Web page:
Shut up and Paddle
In 1952, the year I turned six, islanders involved in any way with ocean sports turned their collective gaze toward West Moloka‘i.
There, three courageous outrigger canoe teams set out early one morning to revive the old Hawaiian tradition of long-distance paddling. Their quest: cross the dangerous channel between Moloka‘i and O‘ahu.
When the first canoe reached Waikiki hours later, all Honolulu cheered the winning crew of that forty-mile race. “Someday, that’ll be us,” my neighborhood gang agreed. Using materials at hand, we built a crude two-person canoe from scrap wood, road tar and roofing tin. We used palm-frond butts for paddles. As I recall, our window of buoyancy was very brief.
Fifty years would pass before I found myself seated in a real canoe for the start of my first “distance” race. The finish line lay a mere nine miles away, but I really didn’t want to race at all. I just wanted to paddle, glide along and see the sights.
I couldn’t share that outlook with my teammates, of course, because canoe racing is fiercely, gut-wrenchingly competitive. So in that race and in the few others of my short-lived distance career, I had to try to look fierce and gut-wrenched.
I might have complained about this, but ancient protocols allow only the steersperson to utter complete sentences. The sentence most often directed my way was, “Tommy! Keep your head in the boat!”
This seagoing code of omertá always made me a little wistful, because there was so much to remark upon. One time, during a twelve-mile race off Kaua‘i, a big barracuda burst from the sapphire sea and tail-walked for a few beats alongside our canoe.
“Yaaahhh!” I shouted. “Did you guys. . . .”
The paddler ahead of me did not turn or speak, but his neck thickened and his head tilted forward in annoyance. This brought into my view plane the motto stitched onto the back of his ball cap: “Shut up and paddle.”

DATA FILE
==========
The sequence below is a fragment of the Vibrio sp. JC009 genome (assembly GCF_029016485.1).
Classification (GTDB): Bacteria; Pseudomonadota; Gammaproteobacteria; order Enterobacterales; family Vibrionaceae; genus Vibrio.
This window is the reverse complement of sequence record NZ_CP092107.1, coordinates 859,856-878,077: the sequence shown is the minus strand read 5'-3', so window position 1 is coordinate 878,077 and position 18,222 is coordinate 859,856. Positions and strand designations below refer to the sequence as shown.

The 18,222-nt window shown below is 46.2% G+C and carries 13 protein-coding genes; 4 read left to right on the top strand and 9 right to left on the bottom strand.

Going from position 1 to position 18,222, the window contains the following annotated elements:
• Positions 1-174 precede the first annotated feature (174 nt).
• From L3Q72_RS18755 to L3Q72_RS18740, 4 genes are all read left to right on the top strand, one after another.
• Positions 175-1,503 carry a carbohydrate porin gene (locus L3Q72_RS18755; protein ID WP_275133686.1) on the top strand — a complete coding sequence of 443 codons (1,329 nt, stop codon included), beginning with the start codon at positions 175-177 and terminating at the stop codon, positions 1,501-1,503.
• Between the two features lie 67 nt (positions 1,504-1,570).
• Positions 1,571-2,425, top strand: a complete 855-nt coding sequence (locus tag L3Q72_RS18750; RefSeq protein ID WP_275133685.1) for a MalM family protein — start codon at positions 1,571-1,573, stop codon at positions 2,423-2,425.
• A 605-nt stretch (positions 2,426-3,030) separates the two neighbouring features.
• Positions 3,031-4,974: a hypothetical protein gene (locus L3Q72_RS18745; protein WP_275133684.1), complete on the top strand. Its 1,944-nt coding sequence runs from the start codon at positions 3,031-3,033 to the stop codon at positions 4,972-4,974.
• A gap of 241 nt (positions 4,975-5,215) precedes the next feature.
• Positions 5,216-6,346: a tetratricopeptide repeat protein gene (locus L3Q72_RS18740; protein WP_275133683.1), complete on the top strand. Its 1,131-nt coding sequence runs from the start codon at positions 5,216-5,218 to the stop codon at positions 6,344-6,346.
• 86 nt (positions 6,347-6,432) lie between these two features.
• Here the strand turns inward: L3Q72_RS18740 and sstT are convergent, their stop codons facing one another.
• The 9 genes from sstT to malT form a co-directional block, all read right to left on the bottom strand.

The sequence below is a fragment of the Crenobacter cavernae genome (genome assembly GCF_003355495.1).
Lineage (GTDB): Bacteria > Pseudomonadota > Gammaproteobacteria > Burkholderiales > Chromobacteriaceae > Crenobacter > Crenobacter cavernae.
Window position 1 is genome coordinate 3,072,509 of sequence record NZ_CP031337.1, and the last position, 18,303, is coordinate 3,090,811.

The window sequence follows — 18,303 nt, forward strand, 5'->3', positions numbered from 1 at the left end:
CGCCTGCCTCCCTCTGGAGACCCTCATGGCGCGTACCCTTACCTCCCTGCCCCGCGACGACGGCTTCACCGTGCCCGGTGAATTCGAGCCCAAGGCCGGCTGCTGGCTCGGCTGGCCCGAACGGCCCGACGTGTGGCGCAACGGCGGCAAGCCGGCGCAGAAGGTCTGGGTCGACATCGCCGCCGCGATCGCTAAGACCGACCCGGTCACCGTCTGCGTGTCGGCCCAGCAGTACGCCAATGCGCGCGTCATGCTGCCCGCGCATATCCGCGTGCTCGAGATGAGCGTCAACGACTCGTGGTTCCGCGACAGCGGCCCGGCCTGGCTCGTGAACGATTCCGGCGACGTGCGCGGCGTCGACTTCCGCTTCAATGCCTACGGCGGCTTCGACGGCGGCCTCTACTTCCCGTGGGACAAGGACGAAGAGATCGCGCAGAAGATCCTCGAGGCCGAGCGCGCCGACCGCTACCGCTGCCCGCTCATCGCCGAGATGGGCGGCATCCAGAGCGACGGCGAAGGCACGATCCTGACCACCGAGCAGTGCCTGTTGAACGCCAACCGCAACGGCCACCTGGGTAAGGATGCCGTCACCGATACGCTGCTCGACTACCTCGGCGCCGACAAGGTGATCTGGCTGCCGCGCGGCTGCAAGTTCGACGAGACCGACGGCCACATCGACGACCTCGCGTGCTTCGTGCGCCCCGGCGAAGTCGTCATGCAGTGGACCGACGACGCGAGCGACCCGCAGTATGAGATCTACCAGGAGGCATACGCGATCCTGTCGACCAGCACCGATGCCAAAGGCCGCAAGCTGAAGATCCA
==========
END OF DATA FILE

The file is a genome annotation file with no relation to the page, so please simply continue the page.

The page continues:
Even with conversation muzzled, I found distance paddling to be rich in diversions. In addition to tail-walking barracudas and frolicking dolphins, most courses also offer peerless mountain and shoreline views you’re not supposed to notice from the boat.
On Maui alone, yearly distance races send paddlers past rugged Kahakuloa, along the colorful Lahaina Pali, and down the scenic East Maui coast. One Hana race even circles Alau Island. How can you not look at that?
Temptation peaks when races are held on other islands. There, host crews accustomed to “home waters” hope visiting paddlers will be distracted by the new scenery. I was always happy to oblige.
Thus, breathtaking stretches of Kaua‘i, O‘ahu, Moloka‘i and the Big Island scroll past the canoe in gorgeous slow motion. But you’re not supposed to look, because a carelessly turned head can huli (overturn) the canoe.
So can circumstances beyond your control. That happened near the end of one Maui race, a twenty-miler from Ma‘alaea to Ka‘anapali. Wanting to savor fully a sunny day on the water, our team of fifty-somethings elected to paddle the distance “iron” style, meaning without crew changes.
Sunburn and weariness aside, our strategy worked well until we reached the Lahaina break wall. There, a backwash churned up by speeding escort boats toppled our canoe. In an instant, we found ourselves seated upside down, under water.
Though this quenched any hopes for a respectable finish, we did not scramble to right the boat. We stayed under for some time, our paddles motionless in our hands.
I remember it was cool and comfortable down there, and the sightseeing was terrific.